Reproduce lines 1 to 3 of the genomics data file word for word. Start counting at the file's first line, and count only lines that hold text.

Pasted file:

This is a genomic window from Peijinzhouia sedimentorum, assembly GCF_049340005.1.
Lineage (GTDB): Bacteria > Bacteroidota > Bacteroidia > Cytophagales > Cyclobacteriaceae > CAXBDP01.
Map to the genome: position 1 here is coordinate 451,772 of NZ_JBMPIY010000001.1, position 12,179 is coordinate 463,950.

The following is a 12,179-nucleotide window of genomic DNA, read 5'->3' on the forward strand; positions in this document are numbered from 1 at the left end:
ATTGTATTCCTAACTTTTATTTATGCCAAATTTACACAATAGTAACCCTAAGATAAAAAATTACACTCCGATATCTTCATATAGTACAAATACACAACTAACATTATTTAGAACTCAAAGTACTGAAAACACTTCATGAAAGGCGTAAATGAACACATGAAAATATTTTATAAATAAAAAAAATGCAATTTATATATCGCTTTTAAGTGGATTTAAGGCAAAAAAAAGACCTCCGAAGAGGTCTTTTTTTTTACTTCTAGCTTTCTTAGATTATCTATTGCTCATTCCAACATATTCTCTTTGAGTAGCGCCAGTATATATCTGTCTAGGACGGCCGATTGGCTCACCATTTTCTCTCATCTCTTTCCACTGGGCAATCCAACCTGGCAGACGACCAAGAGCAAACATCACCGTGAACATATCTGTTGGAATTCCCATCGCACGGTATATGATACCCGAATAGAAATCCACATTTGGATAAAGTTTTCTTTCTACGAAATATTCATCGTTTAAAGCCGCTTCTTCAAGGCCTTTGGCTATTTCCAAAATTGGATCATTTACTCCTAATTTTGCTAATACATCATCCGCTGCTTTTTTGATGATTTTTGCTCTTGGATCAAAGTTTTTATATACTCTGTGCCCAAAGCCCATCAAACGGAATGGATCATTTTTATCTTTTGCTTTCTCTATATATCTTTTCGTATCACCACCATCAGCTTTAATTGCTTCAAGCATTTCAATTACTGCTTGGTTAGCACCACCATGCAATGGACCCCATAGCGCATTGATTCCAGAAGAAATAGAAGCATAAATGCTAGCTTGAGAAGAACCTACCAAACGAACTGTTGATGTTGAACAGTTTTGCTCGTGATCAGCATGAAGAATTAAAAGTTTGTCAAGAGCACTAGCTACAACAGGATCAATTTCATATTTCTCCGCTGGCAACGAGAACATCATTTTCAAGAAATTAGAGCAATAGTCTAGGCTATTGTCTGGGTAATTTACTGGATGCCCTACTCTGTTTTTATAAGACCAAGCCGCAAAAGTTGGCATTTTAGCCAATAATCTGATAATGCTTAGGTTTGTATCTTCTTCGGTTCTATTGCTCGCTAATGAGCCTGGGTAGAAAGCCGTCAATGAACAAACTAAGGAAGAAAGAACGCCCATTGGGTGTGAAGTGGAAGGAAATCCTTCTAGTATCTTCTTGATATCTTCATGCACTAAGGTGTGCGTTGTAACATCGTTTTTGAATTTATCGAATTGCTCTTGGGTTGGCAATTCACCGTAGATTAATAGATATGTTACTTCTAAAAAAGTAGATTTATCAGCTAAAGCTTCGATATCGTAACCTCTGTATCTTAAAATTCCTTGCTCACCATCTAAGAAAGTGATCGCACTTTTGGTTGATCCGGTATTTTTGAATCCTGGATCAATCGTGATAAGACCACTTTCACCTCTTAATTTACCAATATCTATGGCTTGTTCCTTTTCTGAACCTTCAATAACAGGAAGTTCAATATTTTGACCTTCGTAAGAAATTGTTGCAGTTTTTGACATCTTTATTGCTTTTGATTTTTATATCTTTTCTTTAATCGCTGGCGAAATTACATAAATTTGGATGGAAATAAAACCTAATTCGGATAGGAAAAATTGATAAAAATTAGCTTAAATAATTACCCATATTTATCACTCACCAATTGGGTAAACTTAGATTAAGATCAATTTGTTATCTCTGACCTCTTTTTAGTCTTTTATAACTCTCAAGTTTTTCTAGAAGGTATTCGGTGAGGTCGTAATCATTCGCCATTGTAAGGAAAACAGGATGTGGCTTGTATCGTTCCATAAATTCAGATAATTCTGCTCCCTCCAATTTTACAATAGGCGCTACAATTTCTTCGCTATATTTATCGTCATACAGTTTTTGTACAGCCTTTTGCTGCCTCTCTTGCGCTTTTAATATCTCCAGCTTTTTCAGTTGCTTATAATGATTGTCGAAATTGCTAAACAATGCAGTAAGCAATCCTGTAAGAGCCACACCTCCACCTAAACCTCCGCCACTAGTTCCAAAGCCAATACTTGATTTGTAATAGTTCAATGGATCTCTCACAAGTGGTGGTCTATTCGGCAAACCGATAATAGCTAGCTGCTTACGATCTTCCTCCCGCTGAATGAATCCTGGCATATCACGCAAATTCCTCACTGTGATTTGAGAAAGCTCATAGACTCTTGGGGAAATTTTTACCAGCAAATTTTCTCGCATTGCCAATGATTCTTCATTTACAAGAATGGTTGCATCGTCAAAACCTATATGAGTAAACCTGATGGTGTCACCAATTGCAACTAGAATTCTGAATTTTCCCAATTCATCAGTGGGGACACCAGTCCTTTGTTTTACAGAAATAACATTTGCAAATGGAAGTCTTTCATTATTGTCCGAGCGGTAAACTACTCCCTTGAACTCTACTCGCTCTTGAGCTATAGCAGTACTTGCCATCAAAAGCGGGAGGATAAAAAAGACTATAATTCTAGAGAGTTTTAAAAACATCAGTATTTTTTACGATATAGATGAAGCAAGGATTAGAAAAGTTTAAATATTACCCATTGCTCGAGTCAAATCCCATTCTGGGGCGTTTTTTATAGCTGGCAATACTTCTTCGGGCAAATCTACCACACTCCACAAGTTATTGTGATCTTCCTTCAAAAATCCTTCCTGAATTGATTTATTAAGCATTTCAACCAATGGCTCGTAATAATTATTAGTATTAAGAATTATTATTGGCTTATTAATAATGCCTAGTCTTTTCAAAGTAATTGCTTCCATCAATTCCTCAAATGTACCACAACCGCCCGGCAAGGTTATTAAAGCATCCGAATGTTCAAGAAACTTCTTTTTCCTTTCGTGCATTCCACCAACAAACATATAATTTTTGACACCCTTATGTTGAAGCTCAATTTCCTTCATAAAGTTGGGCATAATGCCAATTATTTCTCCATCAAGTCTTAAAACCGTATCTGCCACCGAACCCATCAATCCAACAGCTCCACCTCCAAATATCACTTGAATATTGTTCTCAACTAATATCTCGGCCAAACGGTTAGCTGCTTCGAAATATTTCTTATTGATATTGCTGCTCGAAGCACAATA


This is a genomic window from Peijinzhouia sedimentorum, assembly GCF_049340005.1.
Lineage (GTDB): Bacteria > Bacteroidota > Bacteroidia > Cytophagales > Cyclobacteriaceae > CAXBDP01.
Map to the genome: position 1 here is coordinate 451,772 of NZ_JBMPIY010000001.1, position 12,179 is coordinate 463,950.